The Roman playwright Terence once said, “I am human, and nothing of that which is human is alien to me.”
If everyone shared and behaved according to this empathetic belief, bullying certainly wouldn’t be as prevalent as it is. With 14 per cent of U.S. students (PDF) reporting being bullied and five per cent bullying others in 2014, bullying is a regular affair both inside and outside schools.
It is the intent to gain power over another person that defines bullying behavior. Though children may use the word “bully” to describe certain interactions with their peers, it is the perception of power imbalance that distinguishes bullying from conflict. Conflict can be healthy, bullying can’t.
Recognizing bullying can be difficult, however, especially in the digital landscape we find ourselves. While more overt forms of bullying that are physical (hitting, punching and kicking) and verbal (name-calling and taunting) in nature do still occur at school, bullying can now be much more covert.
In fact, relational bullying, undermining peer acceptance and friendships, and cyber-bullying (using electronic communication technology to harm others) may be more discrete, more common and just as harmful.
With the advent of young people having access to devices that allow them to connect with each other on a 24/7 basis, there is potential for victims to be susceptible to bullying round-the-clock. Because bullying is a habitual behaviour, it becomes more comfortable for the bully and repeated if there isn’t an intervention (PDF).
Much of the responsibility to prevent cyber bullying and cyber victimization should be placed on parents. The devices are only the tools — education starts at home.
To add, how much easier is it to be hateful using typed words and emojis than spoken words in face-to-face situations? It becomes inescapable for the victim– research points to youth who experience bullying while at school during the day being the same ones subject to bullying (PDF) while online at night.
Not surprisingly, the effects of bullying are negative for both the bully and the victim. In a longitudinal study (PDF), online bullying was a predictor of substance use and online victimization predicted decreased sense of well-being and belonging. Students that are cyber bullied often report feeling sad, anxious, afraid and unable to concentrate in school. In contrast to research on traditional bullying, females may be more likely than males to be bullying victims in a virtual environment.
Bullying may be a precursor of abuse in adulthood, too. A study from 2011 found that men who said they frequently bullied other students were more than five times more likely to abuse their female partners.
Although cyber bullying may be relatively new, the reason for it may be a remnant of our evolutionary past. Humans are social beings; we are simply ill-equipped to survive without the help of others. In evolutionary terms, tribalism was likely advantageous for our species as it afforded us protection from predators and enemies in a hostile world.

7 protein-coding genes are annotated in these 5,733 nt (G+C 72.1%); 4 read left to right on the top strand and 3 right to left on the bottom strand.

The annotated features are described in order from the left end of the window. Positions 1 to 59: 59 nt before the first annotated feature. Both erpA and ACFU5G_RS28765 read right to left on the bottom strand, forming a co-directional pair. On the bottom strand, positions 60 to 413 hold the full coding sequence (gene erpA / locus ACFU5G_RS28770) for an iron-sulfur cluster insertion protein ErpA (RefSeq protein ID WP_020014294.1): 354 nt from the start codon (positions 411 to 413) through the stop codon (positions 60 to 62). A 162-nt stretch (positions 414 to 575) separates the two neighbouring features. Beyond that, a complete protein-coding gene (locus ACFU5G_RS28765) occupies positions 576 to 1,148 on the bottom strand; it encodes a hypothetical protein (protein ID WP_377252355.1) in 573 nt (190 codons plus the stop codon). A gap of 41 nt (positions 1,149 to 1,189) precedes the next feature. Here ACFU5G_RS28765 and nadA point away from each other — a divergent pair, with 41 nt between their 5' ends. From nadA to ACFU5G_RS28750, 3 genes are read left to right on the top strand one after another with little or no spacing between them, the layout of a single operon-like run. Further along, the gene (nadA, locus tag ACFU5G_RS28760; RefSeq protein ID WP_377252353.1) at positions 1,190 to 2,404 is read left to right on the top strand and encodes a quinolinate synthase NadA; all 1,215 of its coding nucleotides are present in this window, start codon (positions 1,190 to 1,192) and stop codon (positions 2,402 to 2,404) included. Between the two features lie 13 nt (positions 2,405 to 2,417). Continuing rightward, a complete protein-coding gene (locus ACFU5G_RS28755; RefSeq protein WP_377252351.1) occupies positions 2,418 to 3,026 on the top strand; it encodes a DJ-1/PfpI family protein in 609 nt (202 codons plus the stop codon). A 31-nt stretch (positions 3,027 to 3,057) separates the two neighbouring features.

Tribalism and social bonding helped keep individuals committed to the group and thus less likely to abandon and join other groups. Unfortunately, it also leads to bullying when a member is resistant to conforming to the politics of the collective.
Even now our evolved instincts sometimes seem more easily motivated by hatred and fear than by empathy and camaraderie. The imbalance of social and physical power in our society plays out in many difference ways. Whether it is oppression based on class, race, religion, gender, sexual orientation, outward appearance or for other reasons, of one person or of a group, someone suffers. Bullying is no exception.
As Alice Walton, a doctor of biopsychology and behavioral neuroscience, puts it, overcoming bullying means we need to “tap into our ‘higher’ brain regions, calling on the moral and reasonable parts of the brain to override the ‘lower,’ more primitive parts of the brain that govern behaviors we no longer need around.”
For that reason, lessening bullying requires a societal effort. No single institution can prevent the circumstances that lead to a young person fearing hateful comments online. Humanity has proven we have the capacity to improve the well being of others — we should plan to make giant strides in minimizing bullying, too.
One of the best ways for schools to decrease bullying behavior is to implement evidence-based prevention programs. One potentially powerful strategy may involve promoting the positive character traits of bullies, such as assertiveness and leadership, in classroom activities.
This can get bullies to recognize both the personal and group benefits involved when they participate in a positive manner. However, to be effective, in-service training for teachers to resolve classroom management issues and prevent bullying should be combined with follow-up consultation.
An emerging tactic against bullying may use technology that is similar to spam filters for email. These new natural language processing techniques may eventually be part of the solution by helping to recognize and report online bullying.
Still, much of the responsibility to prevent cyber bullying and cyber victimization should be placed on parents. The devices are only the tools — education starts at home. By guiding children on correct use of the Internet through open dialogue, the online experience for youth can be more thoughtful and positive.
I encourage you to speak with your children about bullying from an empathetic perspective, and regularly. Ensure your child can recognize bullying behaviour, feels comfortable reporting bullying and values all of the good being kind can do.